Scanner-related factors can complicate the cross-sectional studies where both between-group variability and within-group variability (due to inter-individual variability in brain anatomy) already exist. Scanner instability and variations over time may result in bias in the derived morphometric measures as already shown for functional MRI and should be taken into account especially in longitudinal studies such as normal brain aging [14]. Furthermore, there has been a growing interest in multicentre studies as they provide the researchers with larger datasets by pooling data from different sites and hence improve the statistical power [15,16]. Nevertheless, multicentre studies may introduce a between-centre variance component which can overshadow small between-group (patients vs. normal subjects) variances. Consequently it is essential to verify the effect of scanner-related factors (either within-centre or between-centre) on the estimated values for the morphological parameters.

While a considerable amount of studies on the scanner-related variability have focused on functional MRI [17-19], a number of similar studies concerning structural MRI have also been reported. Using their previously developed algorithm, Schnack et al. studied the variability of brain tissue segmentation for data acquired from multiple centres, different manufacturers and under different acquisition protocols [20,21]. Han et al. looked into the effects of scanner-related factors such as field strength, scanner manufacturer, upgrade, and pulse sequence as well as data processing factors on the cortical thickness measurement using FreeSurfer [22,23]. Moorhead et al. investigated both within-scanner and between-scanner variability in the segmentation of grey and white matters using SPM5 [24,25]. Suckling et al. studied both within-centre and between-centre variability in the distribution of grey matter using FSL with the aim of power calculation for two-group, cross-sectional study designs [26,27]. The above studies have considered some of the currently used morphometric measures, however there has been no similar reports for the automatically computed sulcal attributes despite being used in morphometry analysis. More research regarding such measures still needs to be carried out.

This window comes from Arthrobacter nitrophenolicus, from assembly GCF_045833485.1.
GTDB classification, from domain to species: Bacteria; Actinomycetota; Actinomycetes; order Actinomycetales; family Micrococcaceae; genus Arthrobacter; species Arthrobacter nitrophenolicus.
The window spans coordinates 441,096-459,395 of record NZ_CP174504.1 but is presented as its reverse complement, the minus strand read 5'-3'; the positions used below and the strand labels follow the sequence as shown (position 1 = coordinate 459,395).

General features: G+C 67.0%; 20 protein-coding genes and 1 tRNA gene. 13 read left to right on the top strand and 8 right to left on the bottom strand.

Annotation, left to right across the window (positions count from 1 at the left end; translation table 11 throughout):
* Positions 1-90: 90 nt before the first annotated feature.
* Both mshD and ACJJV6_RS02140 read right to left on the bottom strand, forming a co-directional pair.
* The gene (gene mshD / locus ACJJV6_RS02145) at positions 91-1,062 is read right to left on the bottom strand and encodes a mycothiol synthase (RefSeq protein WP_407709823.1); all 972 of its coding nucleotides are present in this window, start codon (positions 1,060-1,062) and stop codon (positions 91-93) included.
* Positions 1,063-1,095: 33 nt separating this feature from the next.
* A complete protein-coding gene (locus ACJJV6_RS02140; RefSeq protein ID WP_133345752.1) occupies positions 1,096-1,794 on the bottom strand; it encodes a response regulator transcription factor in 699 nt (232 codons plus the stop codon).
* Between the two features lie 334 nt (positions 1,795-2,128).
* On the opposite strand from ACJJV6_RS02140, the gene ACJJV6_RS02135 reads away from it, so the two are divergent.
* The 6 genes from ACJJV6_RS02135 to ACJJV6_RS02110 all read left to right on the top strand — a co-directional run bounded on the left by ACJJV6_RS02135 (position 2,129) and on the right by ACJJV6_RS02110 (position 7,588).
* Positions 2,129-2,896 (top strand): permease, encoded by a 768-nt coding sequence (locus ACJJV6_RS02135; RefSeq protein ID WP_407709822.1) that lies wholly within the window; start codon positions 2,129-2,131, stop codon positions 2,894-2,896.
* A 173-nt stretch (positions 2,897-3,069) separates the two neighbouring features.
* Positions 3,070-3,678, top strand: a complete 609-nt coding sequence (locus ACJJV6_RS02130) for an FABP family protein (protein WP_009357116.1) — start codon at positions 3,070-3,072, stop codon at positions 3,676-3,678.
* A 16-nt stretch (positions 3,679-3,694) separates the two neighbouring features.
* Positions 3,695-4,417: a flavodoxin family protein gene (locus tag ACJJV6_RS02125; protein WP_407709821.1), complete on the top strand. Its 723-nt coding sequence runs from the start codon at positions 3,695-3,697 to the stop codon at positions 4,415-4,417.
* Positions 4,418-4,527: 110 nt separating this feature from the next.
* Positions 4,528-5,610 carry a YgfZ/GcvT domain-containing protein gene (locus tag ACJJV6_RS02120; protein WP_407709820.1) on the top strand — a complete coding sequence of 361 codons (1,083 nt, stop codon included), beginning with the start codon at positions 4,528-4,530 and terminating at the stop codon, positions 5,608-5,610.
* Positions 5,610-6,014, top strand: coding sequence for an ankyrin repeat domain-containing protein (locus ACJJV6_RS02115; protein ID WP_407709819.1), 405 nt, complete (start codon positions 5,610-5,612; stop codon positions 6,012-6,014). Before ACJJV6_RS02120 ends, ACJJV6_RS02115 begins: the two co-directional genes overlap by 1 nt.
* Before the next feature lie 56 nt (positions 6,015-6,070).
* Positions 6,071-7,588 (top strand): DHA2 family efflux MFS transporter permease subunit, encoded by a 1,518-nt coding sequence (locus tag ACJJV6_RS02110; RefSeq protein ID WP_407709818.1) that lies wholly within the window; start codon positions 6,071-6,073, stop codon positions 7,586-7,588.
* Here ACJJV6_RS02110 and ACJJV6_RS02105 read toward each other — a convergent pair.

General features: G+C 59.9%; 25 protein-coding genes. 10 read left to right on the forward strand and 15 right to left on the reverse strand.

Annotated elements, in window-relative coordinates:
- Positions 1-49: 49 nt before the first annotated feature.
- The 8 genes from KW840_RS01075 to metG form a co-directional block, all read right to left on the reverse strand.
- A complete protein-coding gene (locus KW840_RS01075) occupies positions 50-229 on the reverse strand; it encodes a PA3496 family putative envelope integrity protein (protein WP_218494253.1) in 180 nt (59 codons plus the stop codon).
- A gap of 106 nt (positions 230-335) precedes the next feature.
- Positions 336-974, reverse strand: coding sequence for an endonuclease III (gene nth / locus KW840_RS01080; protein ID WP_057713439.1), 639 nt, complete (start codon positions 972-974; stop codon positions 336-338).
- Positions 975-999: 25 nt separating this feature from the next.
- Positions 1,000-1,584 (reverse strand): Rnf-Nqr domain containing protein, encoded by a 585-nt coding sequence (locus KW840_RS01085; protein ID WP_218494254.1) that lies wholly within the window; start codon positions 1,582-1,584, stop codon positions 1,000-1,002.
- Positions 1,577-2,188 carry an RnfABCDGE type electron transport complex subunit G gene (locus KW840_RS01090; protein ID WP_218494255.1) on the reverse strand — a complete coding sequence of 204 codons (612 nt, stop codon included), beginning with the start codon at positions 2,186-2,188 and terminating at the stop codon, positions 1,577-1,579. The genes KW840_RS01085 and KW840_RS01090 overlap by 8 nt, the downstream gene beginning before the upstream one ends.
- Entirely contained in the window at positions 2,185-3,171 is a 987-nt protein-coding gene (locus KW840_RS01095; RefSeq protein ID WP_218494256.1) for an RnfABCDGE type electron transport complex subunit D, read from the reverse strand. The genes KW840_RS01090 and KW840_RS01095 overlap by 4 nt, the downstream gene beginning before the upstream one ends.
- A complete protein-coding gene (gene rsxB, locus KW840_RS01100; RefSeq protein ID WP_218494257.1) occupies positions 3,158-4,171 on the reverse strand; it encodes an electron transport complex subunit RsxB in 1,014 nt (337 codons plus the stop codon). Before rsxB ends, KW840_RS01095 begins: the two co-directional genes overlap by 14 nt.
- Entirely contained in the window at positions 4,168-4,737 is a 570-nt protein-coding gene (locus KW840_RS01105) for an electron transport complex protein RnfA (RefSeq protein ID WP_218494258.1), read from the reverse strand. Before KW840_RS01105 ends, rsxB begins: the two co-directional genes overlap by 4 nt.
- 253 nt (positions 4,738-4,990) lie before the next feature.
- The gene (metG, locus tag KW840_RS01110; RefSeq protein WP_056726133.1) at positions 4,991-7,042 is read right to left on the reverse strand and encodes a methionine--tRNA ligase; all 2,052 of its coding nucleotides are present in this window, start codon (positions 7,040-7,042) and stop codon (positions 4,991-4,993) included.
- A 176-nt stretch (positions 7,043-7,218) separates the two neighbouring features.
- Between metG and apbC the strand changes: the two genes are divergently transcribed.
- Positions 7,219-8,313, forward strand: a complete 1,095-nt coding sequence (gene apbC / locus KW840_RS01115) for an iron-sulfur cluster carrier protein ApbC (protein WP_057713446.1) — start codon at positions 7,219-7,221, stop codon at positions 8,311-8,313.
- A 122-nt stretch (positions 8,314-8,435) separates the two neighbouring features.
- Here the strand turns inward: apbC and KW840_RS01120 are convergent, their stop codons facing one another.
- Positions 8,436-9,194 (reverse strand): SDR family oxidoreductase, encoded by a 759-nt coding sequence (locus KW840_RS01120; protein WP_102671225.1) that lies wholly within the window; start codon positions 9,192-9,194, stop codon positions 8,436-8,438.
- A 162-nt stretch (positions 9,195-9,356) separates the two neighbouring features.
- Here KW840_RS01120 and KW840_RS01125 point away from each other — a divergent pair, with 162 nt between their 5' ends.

In addition, the measurement process introduces another source of variance which may vary among different packages. Thus, the reliability also depends on the measurement method and the package used for the analysis. Nonetheless, a study on the assessment of morphometry with Brainvisa has not been reported yet. This paper presents a comprehensive study on the assessment of reliability and robustness of morphometry using Brainvisa against the scanner-related variability, whilst also investigating the possible causes which reduce the reliability. Our aim in this study has been twofold: 1) assessment of viability of multicentre and longitudinal studies using Brainvisa and 2) investigating the robustness and reproducibility of morphometry with Brainvisa using repeated scans (both between- and within-centre) of the same subjects.